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Recent hits include telling us to eat bugs and save the planet (while the 'elites' fly in to the event on their 1,000 private jets. So is there anything worth paying attention to at Davos this week?

The WEF has a marketing problem. From the public's perspective, there's generally nothing good about the WEF.

The consensus is found somewhere between a bunch of 'out of touch elites' lacking in self-awareness, 'world leaders doing the bidding of supervillain Klaus Schwab' and 'Who? Why tf should I care what they have to say, I've got work today'.

Now, there's a reason the marketing team doesn't do anything to change public perceptions of this organisation. It's because the public's not the target audience...

For all the chatter about their conspiracies and power, it's just a groupthink club for academics to circlejerk with other 'important' people and pretend they're making a difference to the world.

Schwab's 'executive education' grift is genius, and not in the good way. Don't expect anything to ever be fixed by the WEF.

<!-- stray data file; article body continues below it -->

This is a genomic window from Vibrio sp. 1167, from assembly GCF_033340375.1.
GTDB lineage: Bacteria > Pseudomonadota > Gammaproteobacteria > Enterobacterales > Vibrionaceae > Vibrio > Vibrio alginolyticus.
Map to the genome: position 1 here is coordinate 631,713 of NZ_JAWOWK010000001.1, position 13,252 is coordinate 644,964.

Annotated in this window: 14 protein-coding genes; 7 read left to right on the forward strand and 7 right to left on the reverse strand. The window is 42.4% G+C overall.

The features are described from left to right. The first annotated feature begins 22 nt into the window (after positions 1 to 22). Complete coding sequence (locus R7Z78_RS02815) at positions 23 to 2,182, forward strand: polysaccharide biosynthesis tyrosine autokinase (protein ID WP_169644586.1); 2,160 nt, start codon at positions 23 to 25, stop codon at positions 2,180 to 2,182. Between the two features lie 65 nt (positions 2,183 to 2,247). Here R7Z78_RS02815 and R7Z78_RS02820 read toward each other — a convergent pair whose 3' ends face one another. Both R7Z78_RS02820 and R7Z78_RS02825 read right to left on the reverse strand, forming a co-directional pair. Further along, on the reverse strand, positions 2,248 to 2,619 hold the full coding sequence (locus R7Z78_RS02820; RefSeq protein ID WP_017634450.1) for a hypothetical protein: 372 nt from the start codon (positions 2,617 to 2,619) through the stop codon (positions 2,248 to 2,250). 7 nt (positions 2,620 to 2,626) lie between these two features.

However, for us curious types. There's value in the chatter. Narratives and group think from these events can become tomorrow's policies. Hubris and overconfidence is fuel for the next crisis. These are the stories of the future.

But watching these events is sort of like panning for gold. A lot of effort for no guaranteed reward, and you'll probably need to have a good wash afterwards.

The guys at Newsquawk put together an excellent shortlist of 'ones to watch' this week πŸ‘‡

Aside from the above, there's an insane variety of topics and speakers. Plenty are just talking heads, activists and the like.

Others, such as Learning from Semiconductor Supply Shocks, feature people who might actually have an idea, like the CEO's of Volvo and Intel. πŸ‘‡

Or this, on AI and white collar jobs πŸ‘‡

Bear in mind who the speakers are and what their biases are likely to be...

It's still interesting to hear their ideas and then make your own judgements on what, realistically, might be achievable. One more that really has my curiosity piqued is this one on The Return of Manufacturing πŸ‘‡

Mainly due to my fascination with the near-shoring/friend-shoring narrative and the durability of it.

Anyway. The point. These forums and chats are mainly breeding grounds for bad ideas, ego-stroking, and sometimes obligations. But that doesn't mean they should be completely ignored.

There's value in figuring out what the strongest narratives are, figuring out if there are operating constraints within the current frameworks (and what needs to change for a constraint to be lifted).

If you (understandably) don't want to watch Davos mouthpieces for the next week, there'll be plenty of replays and summaries hitting the wires. Some will be far more important than others.

Here's the link so you know the events/speakers you want to look out for...